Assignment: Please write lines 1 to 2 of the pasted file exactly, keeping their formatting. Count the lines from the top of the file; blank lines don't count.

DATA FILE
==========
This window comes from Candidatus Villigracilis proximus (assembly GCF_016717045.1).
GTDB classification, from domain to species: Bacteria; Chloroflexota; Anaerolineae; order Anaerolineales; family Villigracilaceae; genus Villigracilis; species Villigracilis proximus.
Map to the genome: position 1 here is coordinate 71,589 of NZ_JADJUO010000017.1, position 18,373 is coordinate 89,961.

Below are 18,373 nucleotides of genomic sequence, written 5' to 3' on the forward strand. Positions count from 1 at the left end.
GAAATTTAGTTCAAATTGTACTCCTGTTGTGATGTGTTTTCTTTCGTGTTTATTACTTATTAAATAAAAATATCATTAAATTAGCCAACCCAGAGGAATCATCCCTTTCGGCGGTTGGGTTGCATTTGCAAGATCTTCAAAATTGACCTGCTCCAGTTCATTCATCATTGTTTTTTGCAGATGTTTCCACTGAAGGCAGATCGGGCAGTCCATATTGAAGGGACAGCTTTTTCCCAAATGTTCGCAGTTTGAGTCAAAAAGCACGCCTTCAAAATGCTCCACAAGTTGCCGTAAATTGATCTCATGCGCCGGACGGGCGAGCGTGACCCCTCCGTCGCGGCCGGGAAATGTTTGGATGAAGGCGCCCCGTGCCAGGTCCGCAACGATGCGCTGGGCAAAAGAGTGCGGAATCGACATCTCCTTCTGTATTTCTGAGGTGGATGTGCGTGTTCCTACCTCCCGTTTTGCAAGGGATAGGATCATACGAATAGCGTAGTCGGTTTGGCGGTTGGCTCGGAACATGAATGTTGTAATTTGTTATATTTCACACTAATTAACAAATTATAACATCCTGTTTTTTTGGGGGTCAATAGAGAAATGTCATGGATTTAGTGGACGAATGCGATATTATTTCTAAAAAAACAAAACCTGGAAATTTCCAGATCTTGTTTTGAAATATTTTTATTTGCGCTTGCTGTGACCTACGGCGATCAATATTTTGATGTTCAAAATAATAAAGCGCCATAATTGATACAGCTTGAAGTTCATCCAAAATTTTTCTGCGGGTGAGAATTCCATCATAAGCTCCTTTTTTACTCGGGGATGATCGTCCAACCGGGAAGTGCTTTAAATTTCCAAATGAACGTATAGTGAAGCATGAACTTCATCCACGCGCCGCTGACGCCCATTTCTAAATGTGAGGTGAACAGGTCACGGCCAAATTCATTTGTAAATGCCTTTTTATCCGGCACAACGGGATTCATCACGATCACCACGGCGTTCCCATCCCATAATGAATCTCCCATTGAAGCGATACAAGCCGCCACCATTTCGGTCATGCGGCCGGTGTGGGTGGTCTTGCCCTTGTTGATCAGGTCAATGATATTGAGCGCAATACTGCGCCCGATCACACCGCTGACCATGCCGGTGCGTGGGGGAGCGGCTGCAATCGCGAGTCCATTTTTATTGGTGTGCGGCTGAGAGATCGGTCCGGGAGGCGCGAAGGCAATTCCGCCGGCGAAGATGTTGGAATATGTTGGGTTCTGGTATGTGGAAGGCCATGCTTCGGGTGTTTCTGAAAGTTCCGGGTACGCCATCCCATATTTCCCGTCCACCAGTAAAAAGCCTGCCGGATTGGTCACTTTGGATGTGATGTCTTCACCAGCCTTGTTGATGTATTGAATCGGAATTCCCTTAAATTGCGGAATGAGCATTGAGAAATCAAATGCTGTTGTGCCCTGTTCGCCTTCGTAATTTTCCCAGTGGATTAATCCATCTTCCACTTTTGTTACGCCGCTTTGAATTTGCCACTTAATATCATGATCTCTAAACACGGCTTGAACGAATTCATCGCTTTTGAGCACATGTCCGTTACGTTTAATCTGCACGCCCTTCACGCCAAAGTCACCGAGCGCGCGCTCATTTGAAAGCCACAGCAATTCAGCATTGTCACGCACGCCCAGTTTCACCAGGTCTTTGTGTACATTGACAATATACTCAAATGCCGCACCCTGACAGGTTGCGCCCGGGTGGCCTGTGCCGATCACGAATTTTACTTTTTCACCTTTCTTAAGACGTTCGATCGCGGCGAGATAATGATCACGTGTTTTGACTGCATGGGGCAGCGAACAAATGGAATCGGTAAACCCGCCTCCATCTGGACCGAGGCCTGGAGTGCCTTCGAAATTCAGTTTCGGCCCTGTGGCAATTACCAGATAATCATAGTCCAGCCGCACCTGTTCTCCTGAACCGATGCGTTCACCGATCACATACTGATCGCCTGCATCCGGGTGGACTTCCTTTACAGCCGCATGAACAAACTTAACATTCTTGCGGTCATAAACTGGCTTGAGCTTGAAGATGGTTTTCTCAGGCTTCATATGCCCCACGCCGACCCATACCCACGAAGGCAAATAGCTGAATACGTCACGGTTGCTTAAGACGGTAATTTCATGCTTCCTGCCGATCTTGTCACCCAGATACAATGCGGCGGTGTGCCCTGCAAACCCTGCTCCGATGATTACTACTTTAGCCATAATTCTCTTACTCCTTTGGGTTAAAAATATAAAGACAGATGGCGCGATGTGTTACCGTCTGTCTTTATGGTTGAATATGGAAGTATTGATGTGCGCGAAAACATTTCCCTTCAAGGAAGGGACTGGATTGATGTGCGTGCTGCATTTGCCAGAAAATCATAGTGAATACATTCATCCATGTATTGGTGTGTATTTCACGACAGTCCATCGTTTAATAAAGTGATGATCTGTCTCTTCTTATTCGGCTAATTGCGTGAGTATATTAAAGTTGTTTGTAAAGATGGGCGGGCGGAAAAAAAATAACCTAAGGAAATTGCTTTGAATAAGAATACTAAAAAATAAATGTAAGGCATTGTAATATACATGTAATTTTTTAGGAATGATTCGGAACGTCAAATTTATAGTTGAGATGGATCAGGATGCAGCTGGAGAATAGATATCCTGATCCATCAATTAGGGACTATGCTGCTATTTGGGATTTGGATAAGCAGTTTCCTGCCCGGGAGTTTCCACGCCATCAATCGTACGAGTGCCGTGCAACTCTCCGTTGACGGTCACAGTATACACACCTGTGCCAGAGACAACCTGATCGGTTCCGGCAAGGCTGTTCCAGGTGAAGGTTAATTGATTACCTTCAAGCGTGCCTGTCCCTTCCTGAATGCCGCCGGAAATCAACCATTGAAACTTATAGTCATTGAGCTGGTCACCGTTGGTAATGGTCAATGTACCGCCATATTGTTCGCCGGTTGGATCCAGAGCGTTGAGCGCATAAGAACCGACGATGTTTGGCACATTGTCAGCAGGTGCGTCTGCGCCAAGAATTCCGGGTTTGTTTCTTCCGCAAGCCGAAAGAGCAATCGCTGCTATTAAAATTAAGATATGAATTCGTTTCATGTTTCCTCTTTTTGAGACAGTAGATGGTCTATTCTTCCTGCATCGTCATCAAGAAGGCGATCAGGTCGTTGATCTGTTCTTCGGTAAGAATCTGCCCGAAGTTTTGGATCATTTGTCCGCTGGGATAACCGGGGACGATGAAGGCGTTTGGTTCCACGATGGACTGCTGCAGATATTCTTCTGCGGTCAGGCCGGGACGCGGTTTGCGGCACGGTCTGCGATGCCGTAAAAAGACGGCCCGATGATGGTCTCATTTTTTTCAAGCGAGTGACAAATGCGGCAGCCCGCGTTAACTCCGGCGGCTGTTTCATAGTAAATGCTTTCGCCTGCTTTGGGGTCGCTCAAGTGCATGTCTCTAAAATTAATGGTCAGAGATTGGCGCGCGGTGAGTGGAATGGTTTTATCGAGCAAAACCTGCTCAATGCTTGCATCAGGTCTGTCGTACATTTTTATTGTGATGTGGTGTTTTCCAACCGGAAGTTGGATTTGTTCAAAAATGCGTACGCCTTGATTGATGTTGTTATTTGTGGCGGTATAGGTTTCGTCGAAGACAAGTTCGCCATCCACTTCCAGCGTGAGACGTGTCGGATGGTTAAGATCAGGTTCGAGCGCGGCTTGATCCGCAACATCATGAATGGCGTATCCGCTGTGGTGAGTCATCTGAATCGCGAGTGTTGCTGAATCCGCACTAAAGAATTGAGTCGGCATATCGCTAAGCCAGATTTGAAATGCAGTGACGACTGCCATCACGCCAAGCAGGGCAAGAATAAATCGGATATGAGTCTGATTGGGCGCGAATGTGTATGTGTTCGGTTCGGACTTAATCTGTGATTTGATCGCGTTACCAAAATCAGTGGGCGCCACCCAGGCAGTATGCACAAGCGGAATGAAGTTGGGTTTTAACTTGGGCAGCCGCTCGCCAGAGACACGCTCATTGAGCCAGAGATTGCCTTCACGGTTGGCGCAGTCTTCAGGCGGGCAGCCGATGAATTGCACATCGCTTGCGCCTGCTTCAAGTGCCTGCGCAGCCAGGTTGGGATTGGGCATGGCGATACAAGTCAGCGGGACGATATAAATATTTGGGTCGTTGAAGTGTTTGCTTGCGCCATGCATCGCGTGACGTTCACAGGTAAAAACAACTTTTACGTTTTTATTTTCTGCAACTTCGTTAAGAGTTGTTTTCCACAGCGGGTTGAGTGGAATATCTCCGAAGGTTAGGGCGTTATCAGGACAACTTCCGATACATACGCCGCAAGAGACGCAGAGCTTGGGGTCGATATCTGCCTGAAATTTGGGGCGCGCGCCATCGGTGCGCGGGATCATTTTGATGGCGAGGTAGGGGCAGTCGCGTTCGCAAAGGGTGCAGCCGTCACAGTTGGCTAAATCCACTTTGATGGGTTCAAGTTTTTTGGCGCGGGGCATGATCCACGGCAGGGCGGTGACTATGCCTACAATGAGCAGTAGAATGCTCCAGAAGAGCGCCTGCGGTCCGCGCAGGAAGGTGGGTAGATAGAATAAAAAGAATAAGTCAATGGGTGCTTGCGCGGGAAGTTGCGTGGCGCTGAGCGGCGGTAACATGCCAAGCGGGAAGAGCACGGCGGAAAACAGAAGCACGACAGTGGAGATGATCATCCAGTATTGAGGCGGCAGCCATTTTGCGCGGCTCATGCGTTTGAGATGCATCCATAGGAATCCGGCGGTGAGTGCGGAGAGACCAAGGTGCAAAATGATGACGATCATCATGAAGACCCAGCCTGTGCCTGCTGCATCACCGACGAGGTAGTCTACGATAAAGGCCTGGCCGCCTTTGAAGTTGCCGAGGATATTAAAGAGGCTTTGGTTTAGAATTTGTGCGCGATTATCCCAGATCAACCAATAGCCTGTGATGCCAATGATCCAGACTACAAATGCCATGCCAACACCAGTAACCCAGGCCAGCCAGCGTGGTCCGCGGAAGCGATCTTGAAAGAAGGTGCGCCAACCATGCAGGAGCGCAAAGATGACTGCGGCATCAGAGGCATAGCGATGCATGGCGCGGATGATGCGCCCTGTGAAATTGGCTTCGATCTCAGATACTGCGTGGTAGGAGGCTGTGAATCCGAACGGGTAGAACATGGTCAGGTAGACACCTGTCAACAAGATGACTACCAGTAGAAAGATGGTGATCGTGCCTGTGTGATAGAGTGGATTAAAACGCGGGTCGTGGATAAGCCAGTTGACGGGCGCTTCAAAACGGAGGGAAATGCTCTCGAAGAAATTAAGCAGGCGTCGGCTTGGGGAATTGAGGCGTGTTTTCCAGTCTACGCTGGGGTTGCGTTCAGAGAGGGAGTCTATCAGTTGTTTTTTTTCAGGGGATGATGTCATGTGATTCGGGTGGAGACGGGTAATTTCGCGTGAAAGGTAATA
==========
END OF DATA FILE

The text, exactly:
This window comes from Candidatus Villigracilis proximus (assembly GCF_016717045.1).
GTDB classification, from domain to species: Bacteria; Chloroflexota; Anaerolineae; order Anaerolineales; family Villigracilaceae; genus Villigracilis; species Villigracilis proximus.